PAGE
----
We’ve all died at some point. Hit by a brown sedan while crossing the street, shot in the face by a drug dealer with bad skin, fell into a lava pit, crushed by a rampaging wild horse, vital organs consumed by a skinless horror, dropped out of a jet in mid-air, stabbed through the heart by a giant spider, pulled through a portal to hell, legs blown to pieces by a sticky grenade, pecked to death at the beak of an angry chicken, head cut off by a rampaging yokel or hammered into a fine paste by a robot that is also a tank. These are all bad.
Death is a nasty, permanent, mood-killer in the real world. It is literally the last thing you will ever do. It’s the end of the movie, the final note in the symphony and the only certainty in a short, human life. Silent oblivion.
But while death remains the grand finale of life – until our eventual absorption into the robot overnet – things are all messed up in the gaming world. Death happens in the middle, an inconvenient obstacle or minor setback on the road to greater things. There is a very good chance you will die in most videogames, and usually more than once. And so death becomes a powerful tool in the developer arsenal, allowing gamers to experience something generally reserved for people unable to report back. It’s a tool often misused and overlooked, however. Most games currently use death as a measure of skill, as in: you died because you suck, try harder.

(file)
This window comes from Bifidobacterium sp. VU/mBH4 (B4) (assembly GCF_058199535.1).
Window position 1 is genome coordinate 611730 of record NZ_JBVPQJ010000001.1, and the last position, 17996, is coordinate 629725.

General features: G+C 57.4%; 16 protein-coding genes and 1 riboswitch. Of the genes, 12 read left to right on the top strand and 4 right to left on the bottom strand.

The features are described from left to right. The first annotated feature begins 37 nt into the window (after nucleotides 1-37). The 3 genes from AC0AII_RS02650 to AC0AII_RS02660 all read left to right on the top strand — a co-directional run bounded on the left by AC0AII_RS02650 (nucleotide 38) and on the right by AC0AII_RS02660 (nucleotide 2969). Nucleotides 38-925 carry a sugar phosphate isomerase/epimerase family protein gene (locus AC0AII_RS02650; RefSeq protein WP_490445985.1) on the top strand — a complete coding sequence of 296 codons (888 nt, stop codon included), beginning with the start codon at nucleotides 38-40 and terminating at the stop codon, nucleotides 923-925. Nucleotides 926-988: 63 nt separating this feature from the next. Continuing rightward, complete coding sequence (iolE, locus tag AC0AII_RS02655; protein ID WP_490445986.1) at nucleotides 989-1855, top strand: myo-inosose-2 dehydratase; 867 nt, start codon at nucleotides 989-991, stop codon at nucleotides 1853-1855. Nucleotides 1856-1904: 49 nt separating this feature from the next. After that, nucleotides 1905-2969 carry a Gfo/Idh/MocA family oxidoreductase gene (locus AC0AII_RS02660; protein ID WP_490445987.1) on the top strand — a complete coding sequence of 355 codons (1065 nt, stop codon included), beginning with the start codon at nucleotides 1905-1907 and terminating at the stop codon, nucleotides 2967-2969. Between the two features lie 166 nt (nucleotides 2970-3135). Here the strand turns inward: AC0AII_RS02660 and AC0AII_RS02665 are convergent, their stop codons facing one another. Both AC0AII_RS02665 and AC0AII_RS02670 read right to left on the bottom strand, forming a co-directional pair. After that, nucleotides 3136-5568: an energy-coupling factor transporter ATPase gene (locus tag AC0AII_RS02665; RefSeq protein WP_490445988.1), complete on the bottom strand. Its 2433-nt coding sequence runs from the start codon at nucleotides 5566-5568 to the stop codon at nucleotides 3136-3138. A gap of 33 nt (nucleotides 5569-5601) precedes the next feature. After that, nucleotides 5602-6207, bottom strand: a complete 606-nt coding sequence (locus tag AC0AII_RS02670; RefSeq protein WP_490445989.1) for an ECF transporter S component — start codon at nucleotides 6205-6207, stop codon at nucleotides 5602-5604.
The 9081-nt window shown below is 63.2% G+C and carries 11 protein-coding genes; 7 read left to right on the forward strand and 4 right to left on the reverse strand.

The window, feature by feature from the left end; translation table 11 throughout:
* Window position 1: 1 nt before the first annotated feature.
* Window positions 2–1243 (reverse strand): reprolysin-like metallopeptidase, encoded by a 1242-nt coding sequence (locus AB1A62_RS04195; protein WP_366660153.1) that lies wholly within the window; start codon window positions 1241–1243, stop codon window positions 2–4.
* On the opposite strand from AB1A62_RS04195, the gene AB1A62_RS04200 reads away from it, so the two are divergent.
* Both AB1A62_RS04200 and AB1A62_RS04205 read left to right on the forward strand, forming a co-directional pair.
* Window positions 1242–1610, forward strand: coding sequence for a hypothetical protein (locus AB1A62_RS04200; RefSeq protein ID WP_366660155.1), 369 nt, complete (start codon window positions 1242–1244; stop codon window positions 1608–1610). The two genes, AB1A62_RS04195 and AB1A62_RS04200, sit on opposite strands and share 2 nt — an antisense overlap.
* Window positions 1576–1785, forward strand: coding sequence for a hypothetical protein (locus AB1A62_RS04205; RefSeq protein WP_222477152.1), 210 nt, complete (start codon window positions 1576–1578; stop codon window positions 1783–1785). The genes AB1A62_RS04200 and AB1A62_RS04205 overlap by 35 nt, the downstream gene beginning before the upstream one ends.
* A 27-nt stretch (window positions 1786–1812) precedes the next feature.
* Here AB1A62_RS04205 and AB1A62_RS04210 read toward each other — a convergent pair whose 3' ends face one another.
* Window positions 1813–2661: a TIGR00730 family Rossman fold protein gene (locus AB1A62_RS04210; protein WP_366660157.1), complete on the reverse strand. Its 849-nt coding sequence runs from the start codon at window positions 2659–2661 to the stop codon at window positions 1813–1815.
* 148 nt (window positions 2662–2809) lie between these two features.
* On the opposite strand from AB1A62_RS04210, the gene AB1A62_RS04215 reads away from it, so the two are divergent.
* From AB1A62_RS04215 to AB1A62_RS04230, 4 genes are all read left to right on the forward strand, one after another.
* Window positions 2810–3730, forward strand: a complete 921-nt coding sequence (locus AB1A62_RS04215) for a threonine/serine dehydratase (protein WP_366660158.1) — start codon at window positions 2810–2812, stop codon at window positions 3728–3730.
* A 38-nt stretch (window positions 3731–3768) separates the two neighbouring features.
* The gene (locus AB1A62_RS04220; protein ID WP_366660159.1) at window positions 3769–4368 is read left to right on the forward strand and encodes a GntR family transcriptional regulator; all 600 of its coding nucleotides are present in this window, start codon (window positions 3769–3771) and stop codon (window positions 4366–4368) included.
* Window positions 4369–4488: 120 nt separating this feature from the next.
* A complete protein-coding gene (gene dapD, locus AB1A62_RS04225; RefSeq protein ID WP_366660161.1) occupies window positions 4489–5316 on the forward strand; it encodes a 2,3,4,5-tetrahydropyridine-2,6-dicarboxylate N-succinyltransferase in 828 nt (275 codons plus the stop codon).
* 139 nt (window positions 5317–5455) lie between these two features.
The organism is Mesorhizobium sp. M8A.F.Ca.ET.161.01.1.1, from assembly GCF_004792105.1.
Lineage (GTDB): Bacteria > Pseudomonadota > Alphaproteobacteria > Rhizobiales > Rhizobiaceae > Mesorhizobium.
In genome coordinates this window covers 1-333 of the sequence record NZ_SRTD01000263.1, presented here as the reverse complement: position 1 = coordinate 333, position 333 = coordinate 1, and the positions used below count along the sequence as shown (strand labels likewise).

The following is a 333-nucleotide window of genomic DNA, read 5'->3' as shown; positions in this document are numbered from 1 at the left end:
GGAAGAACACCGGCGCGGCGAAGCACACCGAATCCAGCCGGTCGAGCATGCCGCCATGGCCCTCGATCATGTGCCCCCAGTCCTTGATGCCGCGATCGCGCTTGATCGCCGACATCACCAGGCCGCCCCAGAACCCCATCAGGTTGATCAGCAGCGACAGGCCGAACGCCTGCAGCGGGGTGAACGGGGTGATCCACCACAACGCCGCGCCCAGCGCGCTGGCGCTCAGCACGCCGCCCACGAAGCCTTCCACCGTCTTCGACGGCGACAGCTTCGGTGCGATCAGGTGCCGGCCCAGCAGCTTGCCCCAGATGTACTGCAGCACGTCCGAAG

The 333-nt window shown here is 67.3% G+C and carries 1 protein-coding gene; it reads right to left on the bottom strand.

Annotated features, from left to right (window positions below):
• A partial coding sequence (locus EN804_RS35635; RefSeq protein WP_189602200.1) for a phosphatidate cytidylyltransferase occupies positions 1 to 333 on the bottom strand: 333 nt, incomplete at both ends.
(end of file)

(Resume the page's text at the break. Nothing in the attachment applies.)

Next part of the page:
Few games aim for a meaningful death. Now let me clarify by saying that “meaningful” does not mean you have to cry. It doesn’t mean soft music has to swell and they give you a state funeral. What it does mean is that when you die in a game it should be for a purpose, and that purpose should serve the rest of the game as well as you, the player. A good death contains three things: loss, consequence and the chance of redemption.
Coming back to the real world for a moment, the loss component is obvious: your life. Real death is always a loss, especially if you’re the one sodding off this mortal coil. You’re losing everything you have, as well as everything you ever could have had in the future. People will be sad, you won’t get to have sex, you can’t play videogames anymore and your body will continue to rot away long after your brain stops transmitting.